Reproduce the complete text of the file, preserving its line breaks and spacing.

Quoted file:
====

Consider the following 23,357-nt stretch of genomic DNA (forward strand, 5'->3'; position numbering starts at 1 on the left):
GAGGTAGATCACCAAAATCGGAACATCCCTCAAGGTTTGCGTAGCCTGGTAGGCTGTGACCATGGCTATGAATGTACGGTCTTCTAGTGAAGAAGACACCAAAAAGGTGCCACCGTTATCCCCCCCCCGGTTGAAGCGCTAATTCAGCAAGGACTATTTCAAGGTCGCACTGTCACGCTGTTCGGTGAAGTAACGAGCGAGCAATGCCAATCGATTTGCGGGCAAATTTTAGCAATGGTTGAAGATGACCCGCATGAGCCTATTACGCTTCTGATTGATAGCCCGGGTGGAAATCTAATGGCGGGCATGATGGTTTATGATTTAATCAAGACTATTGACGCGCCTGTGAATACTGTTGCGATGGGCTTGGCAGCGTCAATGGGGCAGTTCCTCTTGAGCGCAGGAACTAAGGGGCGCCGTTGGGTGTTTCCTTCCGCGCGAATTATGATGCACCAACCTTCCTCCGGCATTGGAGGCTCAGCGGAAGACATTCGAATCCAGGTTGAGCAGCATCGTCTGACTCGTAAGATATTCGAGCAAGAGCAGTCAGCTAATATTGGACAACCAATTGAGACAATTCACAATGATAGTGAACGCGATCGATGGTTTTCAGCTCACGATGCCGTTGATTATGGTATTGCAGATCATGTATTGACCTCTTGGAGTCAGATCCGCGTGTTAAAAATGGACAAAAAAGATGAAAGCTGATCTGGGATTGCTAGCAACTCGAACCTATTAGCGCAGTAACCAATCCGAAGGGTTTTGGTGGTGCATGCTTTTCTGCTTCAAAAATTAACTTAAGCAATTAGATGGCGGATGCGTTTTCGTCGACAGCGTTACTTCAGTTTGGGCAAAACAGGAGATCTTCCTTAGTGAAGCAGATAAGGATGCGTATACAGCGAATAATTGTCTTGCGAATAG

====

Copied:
Consider the following 23,357-nt stretch of genomic DNA (forward strand, 5'->3'; position numbering starts at 1 on the left):
GAGGTAGATCACCAAAATCGGAACATCCCTCAAGGTTTGCGTAGCCTGGTAGGCTGTGACCATGGCTATGAATGTACGGTCTTCTAGTGAAGAAGACACCAAAAAGGTGCCACCGTTATCCCCCCCCCGGTTGAAGCGCTAATTCAGCAAGGACTATTTCAAGGTCGCACTGTCACGCTGTTCGGTGAAGTAACGAGCGAGCAATGCCAATCGATTTGCGGGCAAATTTTAGCAATGGTTGAAGATGACCCGCATGAGCCTATTACGCTTCTGATTGATAGCCCGGGTGGAAATCTAATGGCGGGCATGATGGTTTATGATTTAATCAAGACTATTGACGCGCCTGTGAATACTGTTGCGATGGGCTTGGCAGCGTCAATGGGGCAGTTCCTCTTGAGCGCAGGAACTAAGGGGCGCCGTTGGGTGTTTCCTTCCGCGCGAATTATGATGCACCAACCTTCCTCCGGCATTGGAGGCTCAGCGGAAGACATTCGAATCCAGGTTGAGCAGCATCGTCTGACTCGTAAGATATTCGAGCAAGAGCAGTCAGCTAATATTGGACAACCAATTGAGACAATTCACAATGATAGTGAACGCGATCGATGGTTTTCAGCTCACGATGCCGTTGATTATGGTATTGCAGATCATGTATTGACCTCTTGGAGTCAGATCCGCGTGTTAAAAATGGACAAAAAAGATGAAAGCTGATCTGGGATTGCTAGCAACTCGAACCTATTAGCGCAGTAACCAATCCGAAGGGTTTTGGTGGTGCATGCTTTTCTGCTTCAAAAATTAACTTAAGCAATTAGATGGCGGATGCGTTTTCGTCGACAGCGTTACTTCAGTTTGGGCAAAACAGGAGATCTTCCTTAGTGAAGCAGATAAGGATGCGTATACAGCGAATAATTGTCTTGCGAATAG